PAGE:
There is no equivalence between constitutional manoeuvres to block no deal and Johnson’s contempt for our democratic traditionsby Schona Jolly / August 28, 2019 / Leave a comment
Imagine, if you will, an authoritarian government which decided to shut up the parliamentary shop so that it could carry out, unobstructed, a policy for which it had no parliamentary support. It had never sought any electoral mandate for that policy. It had no working majority and there was no wider parliamentary support behind the scheme. Indeed, it knew that parliament would use every tool available to block that policy on the basis that, even on the government’s own assessments, it would cause irreversible damage to the country it purported to rule. So it shut down parliament, in effect, to seek to silence it and to prevent it from taking steps to change course.
Everything about this description offends both the substance and the spirit of democratic principle. Yet today we learned that Boris Johnson will suspend parliament for five weeks to prevent MPs carrying out their proper constitutional function. Respect for parliament, and the electorate, dictates that the government should allow as much time as possible for MPs to debate and scrutinise its actions in the run up to an ever-more-likely crash out. In taking this decision Johnson has shown a flagrant disregard for the most fundamental of our democratic traditions.
The strategy from No 10 has been to change the description. Supported by a well-rehearsed line coming out of Tory Twitter, they pretend this is business as normal and the real problem lies with the MPs trying to use parliamentary procedure to block no deal. But contrary to the claims from some quarters, this is not about a routine crafting of the Queen’s Speech. The suspension of parliament for an unprecedented length of time, in the context of one the most divisive and damaging policies of any British government, pushed by an unelected prime minister, is not business as normal. One cannot just ignore the most controversial policy in memory, in the middle of a negotiating period with the EU and claim prorogation of parliament is a mere practicality.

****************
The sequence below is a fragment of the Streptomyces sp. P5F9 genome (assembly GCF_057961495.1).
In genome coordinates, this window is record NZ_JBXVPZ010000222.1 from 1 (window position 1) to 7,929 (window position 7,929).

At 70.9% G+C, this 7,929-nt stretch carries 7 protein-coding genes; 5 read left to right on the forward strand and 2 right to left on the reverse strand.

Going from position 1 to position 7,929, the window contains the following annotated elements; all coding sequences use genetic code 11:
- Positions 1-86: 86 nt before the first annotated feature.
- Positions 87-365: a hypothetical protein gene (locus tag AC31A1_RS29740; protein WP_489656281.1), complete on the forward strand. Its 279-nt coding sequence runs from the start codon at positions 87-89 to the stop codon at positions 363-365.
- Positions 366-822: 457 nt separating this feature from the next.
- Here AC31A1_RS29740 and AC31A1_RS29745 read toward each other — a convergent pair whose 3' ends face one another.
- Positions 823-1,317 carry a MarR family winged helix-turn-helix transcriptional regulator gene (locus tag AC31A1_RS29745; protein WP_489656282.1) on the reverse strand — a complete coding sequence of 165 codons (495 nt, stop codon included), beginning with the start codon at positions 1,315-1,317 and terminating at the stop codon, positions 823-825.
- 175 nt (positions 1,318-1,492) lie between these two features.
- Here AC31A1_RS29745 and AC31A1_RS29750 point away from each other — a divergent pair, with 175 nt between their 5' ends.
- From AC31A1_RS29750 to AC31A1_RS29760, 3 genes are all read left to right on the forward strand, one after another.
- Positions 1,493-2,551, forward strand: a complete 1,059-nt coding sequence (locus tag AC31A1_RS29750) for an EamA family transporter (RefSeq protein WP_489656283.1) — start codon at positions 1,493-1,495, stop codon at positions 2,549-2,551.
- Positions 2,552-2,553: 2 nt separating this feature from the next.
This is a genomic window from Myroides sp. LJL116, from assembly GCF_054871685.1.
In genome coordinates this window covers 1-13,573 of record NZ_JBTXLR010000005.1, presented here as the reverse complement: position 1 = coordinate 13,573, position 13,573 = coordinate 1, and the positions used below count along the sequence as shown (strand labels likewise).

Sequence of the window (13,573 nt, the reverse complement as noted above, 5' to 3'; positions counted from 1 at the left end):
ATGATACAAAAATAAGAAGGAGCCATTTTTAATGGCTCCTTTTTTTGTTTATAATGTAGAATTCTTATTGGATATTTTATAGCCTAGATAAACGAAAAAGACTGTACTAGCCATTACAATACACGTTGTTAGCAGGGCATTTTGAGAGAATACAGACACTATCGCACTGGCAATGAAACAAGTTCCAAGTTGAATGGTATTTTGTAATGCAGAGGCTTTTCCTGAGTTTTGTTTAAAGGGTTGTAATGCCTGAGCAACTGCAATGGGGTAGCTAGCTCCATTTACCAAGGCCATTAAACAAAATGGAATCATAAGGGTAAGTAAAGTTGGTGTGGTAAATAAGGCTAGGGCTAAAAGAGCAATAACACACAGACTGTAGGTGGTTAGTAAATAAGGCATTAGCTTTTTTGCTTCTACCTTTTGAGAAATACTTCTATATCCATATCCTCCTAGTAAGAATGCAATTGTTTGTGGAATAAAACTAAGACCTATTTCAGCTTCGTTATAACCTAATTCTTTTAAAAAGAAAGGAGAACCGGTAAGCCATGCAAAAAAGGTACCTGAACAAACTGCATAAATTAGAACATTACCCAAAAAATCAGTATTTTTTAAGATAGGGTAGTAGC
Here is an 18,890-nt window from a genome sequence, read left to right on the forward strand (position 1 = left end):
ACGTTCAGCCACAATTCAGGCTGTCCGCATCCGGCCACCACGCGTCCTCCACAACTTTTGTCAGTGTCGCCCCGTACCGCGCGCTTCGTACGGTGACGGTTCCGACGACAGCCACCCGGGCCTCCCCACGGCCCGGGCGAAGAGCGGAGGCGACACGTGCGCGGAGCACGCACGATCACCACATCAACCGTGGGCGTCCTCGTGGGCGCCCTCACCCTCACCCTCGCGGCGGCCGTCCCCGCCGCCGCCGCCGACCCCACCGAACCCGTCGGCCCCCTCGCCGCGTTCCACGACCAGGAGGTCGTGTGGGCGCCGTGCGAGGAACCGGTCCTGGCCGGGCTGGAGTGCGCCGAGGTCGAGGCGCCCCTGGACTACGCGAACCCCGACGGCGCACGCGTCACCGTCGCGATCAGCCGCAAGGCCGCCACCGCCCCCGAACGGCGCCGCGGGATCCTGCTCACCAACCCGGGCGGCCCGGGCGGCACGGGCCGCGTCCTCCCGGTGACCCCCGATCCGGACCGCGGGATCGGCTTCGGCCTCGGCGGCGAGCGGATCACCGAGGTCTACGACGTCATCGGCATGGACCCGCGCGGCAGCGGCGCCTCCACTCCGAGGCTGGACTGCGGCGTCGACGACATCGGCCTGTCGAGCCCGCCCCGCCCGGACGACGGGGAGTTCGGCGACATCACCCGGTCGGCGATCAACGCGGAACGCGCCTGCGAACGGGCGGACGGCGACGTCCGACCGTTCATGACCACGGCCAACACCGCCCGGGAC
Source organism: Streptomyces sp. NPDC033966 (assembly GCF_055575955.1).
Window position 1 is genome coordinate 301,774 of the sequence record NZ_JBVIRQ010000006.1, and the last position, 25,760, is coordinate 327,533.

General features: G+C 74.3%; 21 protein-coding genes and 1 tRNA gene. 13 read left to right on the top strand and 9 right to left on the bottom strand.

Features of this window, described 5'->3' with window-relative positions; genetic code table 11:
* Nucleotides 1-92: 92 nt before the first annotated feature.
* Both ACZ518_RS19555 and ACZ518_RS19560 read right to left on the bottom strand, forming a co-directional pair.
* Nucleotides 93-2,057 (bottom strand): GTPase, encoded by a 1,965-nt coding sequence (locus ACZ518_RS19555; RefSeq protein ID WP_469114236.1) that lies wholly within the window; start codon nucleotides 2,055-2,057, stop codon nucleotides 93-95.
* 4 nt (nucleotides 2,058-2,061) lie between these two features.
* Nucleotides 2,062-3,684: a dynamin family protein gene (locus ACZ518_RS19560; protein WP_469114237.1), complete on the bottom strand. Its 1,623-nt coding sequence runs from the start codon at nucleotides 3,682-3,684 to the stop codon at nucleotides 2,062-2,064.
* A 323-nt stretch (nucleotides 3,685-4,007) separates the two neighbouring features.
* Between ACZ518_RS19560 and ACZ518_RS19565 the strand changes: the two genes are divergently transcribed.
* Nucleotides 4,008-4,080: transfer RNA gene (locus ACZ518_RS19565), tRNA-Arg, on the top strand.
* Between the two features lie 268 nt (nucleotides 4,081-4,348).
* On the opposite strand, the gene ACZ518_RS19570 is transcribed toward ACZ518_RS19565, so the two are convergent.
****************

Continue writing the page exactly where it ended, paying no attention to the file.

False equivalence has been a dangerous narrative of the Brexit years. It posits the idea that both sides are really as bad as each other. No sooner are the prorogation papers out of the bag than the false equivalence flags emerge again. They complain of double standards, that Remain MPs (who are now said to include those who voted for May’s Withdrawal Agreement but want to prevent no deal) are allowed to use any constitutional tool at their disposal to block a no deal,…